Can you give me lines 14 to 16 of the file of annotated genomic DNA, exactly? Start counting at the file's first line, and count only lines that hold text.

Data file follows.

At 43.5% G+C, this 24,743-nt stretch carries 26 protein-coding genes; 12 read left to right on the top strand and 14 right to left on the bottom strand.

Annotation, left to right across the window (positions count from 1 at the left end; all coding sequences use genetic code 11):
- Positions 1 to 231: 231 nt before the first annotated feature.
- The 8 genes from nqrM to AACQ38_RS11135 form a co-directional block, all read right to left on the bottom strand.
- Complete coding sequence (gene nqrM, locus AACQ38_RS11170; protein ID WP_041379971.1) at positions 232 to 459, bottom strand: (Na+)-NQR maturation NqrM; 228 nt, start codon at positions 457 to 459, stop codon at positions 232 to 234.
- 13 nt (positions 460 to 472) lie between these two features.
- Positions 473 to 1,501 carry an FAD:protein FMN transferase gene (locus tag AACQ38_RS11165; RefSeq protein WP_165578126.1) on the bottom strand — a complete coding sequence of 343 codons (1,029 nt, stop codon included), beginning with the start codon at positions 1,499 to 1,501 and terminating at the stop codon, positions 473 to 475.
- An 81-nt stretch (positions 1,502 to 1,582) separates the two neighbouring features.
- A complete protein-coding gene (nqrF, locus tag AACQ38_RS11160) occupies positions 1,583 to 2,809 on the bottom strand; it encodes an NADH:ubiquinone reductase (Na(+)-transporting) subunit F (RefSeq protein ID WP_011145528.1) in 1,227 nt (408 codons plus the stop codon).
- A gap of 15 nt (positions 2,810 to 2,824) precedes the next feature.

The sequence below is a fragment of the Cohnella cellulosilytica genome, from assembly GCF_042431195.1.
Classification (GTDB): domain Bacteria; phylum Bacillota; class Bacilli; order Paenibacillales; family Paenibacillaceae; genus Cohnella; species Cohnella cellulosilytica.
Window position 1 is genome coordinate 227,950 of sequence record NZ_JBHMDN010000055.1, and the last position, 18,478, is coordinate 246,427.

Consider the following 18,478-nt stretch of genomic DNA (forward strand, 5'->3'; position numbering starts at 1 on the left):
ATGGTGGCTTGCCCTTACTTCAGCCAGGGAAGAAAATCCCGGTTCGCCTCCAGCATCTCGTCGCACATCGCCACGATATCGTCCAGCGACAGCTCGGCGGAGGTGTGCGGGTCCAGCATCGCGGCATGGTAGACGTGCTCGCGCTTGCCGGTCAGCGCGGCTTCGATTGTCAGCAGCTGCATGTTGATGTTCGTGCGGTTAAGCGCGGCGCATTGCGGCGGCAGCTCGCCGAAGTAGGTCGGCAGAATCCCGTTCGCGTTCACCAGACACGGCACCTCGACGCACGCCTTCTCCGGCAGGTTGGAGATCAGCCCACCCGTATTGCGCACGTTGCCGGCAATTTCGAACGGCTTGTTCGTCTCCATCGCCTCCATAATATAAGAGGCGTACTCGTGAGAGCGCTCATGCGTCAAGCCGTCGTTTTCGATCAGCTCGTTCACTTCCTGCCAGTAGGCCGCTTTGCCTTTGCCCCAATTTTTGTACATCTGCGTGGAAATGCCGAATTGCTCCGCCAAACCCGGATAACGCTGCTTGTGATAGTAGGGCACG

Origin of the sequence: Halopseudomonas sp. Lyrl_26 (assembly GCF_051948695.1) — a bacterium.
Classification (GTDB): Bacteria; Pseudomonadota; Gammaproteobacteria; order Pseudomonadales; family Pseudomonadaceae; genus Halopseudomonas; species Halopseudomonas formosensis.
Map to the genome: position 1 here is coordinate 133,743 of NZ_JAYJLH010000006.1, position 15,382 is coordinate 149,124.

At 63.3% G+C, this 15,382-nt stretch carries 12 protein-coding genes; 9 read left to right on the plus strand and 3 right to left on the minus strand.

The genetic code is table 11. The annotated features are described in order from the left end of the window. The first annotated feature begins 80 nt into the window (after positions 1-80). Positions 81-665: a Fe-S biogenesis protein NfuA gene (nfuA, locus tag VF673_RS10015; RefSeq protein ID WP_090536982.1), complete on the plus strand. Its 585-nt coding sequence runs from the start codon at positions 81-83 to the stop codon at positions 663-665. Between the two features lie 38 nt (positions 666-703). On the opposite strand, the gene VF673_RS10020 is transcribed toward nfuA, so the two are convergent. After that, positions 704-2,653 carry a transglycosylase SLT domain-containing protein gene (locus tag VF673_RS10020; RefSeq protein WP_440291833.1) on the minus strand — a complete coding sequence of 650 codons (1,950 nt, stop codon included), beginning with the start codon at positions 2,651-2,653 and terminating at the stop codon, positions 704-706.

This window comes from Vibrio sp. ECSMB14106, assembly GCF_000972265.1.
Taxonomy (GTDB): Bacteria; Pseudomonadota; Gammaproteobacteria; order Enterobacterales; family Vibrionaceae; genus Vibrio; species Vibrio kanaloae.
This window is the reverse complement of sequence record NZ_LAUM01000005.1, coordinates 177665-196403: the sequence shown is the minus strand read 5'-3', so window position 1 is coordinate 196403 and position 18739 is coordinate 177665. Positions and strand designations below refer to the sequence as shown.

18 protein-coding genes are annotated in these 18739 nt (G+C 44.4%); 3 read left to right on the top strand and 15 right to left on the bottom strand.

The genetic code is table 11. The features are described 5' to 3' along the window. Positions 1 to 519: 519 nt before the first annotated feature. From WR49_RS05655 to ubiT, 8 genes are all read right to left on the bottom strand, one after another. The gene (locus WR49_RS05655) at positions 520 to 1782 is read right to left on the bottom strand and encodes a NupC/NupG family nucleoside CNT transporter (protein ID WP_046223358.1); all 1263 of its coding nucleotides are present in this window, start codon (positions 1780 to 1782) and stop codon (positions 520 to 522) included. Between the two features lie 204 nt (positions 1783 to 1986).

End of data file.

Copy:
Consider the following 18,478-nt stretch of genomic DNA (forward strand, 5'->3'; position numbering starts at 1 on the left):
ATGGTGGCTTGCCCTTACTTCAGCCAGGGAAGAAAATCCCGGTTCGCCTCCAGCATCTCGTCGCACATCGCCACGATATCGTCCAGCGACAGCTCGGCGGAGGTGTGCGGGTCCAGCATCGCGGCATGGTAGACGTGCTCGCGCTTGCCGGTCAGCGCGGCTTCGATTGTCAGCAGCTGCATGTTGATGTTCGTGCGGTTAAGCGCGGCGCATTGCGGCGGCAGCTCGCCGAAGTAGGTCGGCAGAATCCCGTTCGCGTTCACCAGACACGGCACCTCGACGCACGCCTTCTCCGGCAGGTTGGAGATCAGCCCACCCGTATTGCGCACGTTGCCGGCAATTTCGAACGGCTTGTTCGTCTCCATCGCCTCCATAATATAAGAGGCGTACTCGTGAGAGCGCTCATGCGTCAAGCCGTCGTTTTCGATCAGCTCGTTCACTTCCTGCCAGTAGGCCGCTTTGCCTTTGCCCCAATTTTTGTACATCTGCGTGGAAATGCCGAATTGCTCCGCCAAACCCGGATAACGCTGCTTGTGATAGTAGGGCACG

Origin of the sequence: Halopseudomonas sp. Lyrl_26 (assembly GCF_051948695.1) — a bacterium.